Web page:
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American woman released same day as Griner recounts horror of Russian captivity

(NEW YORK) — An American woman held in captivity in a Russian prison for most of this year says she was assaulted by an inmate and left without contact to the outside world.

“Nobody ever came,” Sarah Krivanek said.

Krivanek, who spoke to ABC News in an exclusive sit-down interview this week, was released Dec. 8, the same day that WNBA star Brittney Griner was released from Russian captivity.

She said she is suffering PTSD and malnourishment she endured but had to check herself into a local hospital upon arrival back home. She is currently working with a trauma specialist.

In a statement to ABC News, the State Department said, “The U.S. Department of State and our embassies and consulates abroad have no greater priority than the safety and security of U.S. citizens overseas.”

The statement added, “U.S. Embassy Moscow provided assistance on the case of U.S. citizen Sarah Krivanek for more than a year. We monitored the case throughout the process, including attending deportation hearings. We coordinated with Russian authorities to facilitate Ms. Krivanek’s safe return to the United States.”

Krivanek disputes that claim and says that she was put on a commercial flight by deportation center agents from Russia and had to sign paperwork that required her to repay the U.S. government for the travel costs. She said she was given only $100 in cash and was forced to travel alone. She also said she didn’t hear from anyone from the U.S. government throughout her imprisonment and after her arrest at the airport only met officials in her single deportation hearing.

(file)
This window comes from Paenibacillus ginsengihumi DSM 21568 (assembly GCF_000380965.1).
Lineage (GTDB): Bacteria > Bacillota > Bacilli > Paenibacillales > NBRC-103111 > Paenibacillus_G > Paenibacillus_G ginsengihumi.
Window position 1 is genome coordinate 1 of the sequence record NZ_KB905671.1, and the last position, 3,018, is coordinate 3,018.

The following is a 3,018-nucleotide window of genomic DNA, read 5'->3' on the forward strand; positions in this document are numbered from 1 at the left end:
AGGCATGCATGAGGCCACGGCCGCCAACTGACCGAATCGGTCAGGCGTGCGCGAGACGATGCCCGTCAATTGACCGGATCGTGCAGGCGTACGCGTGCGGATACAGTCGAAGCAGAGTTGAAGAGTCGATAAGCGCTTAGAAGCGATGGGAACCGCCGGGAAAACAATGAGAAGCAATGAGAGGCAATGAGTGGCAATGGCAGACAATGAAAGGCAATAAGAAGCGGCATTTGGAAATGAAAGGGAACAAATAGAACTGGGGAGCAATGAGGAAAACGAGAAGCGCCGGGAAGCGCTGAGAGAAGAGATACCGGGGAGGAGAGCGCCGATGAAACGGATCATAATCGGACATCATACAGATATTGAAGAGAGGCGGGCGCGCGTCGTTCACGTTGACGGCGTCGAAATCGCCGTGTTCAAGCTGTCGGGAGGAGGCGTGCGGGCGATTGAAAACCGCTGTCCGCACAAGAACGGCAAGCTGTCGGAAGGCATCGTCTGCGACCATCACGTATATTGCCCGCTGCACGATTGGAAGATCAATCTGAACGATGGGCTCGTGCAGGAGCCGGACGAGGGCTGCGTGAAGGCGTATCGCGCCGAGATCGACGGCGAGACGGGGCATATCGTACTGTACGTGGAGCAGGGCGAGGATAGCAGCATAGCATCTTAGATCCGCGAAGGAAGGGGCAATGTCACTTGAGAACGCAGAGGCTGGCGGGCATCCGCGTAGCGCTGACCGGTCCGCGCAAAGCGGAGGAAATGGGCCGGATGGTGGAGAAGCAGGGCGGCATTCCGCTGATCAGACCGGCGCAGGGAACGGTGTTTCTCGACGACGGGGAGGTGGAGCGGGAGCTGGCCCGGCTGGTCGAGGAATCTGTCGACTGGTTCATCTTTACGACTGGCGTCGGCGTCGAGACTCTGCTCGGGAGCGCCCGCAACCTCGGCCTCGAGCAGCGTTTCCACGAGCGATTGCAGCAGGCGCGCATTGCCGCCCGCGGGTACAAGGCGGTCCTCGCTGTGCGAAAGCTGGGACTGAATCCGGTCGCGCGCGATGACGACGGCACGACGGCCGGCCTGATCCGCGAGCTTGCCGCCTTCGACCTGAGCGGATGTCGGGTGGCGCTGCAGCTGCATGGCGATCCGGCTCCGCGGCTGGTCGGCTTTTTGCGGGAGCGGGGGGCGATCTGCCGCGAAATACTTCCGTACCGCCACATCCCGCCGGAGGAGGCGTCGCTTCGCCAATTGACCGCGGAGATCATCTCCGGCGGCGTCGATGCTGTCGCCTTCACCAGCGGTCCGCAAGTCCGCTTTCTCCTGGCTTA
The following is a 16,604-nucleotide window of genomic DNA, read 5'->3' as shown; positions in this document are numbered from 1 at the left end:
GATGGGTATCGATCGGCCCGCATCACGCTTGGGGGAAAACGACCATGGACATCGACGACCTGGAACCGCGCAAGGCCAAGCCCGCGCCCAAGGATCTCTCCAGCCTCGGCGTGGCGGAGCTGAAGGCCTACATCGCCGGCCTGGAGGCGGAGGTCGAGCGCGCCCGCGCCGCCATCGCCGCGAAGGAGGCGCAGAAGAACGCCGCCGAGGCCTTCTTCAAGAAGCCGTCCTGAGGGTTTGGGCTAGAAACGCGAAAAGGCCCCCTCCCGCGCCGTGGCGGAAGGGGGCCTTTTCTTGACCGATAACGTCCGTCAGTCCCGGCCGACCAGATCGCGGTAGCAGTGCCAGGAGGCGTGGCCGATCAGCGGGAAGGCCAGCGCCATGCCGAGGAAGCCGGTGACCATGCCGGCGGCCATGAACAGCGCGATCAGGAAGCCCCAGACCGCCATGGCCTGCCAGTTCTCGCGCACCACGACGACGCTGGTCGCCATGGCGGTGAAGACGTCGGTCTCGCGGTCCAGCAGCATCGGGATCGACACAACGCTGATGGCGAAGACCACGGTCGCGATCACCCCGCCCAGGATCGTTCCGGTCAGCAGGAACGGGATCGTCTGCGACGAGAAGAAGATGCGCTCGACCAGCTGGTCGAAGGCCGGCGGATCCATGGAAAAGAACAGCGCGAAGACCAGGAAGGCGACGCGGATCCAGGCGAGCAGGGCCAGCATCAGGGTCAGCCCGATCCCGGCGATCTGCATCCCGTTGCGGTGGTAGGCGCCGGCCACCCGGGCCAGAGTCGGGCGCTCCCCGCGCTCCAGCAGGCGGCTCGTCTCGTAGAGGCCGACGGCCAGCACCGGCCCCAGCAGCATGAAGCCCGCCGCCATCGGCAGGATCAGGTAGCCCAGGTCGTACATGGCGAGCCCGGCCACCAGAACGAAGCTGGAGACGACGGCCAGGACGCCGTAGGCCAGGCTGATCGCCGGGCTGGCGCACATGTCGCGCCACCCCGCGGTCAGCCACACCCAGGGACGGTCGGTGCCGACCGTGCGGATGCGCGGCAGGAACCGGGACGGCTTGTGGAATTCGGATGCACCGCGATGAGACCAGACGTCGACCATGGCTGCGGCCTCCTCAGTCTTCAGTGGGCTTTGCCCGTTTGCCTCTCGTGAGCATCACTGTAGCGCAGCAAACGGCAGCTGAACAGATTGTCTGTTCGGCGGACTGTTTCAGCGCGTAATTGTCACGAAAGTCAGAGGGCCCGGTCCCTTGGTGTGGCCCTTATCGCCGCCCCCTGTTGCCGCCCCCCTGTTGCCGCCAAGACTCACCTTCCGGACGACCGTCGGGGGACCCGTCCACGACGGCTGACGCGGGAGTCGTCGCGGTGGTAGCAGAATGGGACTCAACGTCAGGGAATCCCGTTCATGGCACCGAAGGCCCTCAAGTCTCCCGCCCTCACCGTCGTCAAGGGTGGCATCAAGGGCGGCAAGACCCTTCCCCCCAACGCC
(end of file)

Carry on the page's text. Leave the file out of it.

Becoming a ‘sacrifice’

Krivanek, 46, had moved to Russia in 2017 to teach English. Fluent in both languages, she said she ended up enjoying a successful career teaching at elite schools in Moscow. Following a broken wedding engagement, she briefly lived with roommates, one of whom was a man who Krivanek said beat her. In December 2021, she was arrested and detained for attacking him with a knife that she said she used to defend herself.

A trial in February without a jury resulted in a 15-month sentence to a Russian penal colony, a verdict even her attorney told her was extreme for the circumstances, she said. Krivanek said she believes she became “a sacrifice” for the Russians to use to send a warning to the U.S. about intervening in the conflict.

“I just fell into the system… at the wrong time,” she said. “Because it came on the heels of starting a war with Ukraine, they used this as leverage.”

Vanquished hope

In the penal colony, located in the remote Oblast region of Russia, Krivanek said she faced harsh conditions: The colony consisted of “old, run-down buildings from the Stalin era” where she said she was forced to work in an asbestos-laden factory.

There, she sewed fake flowers for use in cemeteries. Because the factory lacked air conditioning, a guard broke windows for ventilation in the summer. A small heater warmed the workers in the fall and winter months. She subsided on a diet of cabbage and bread, she said.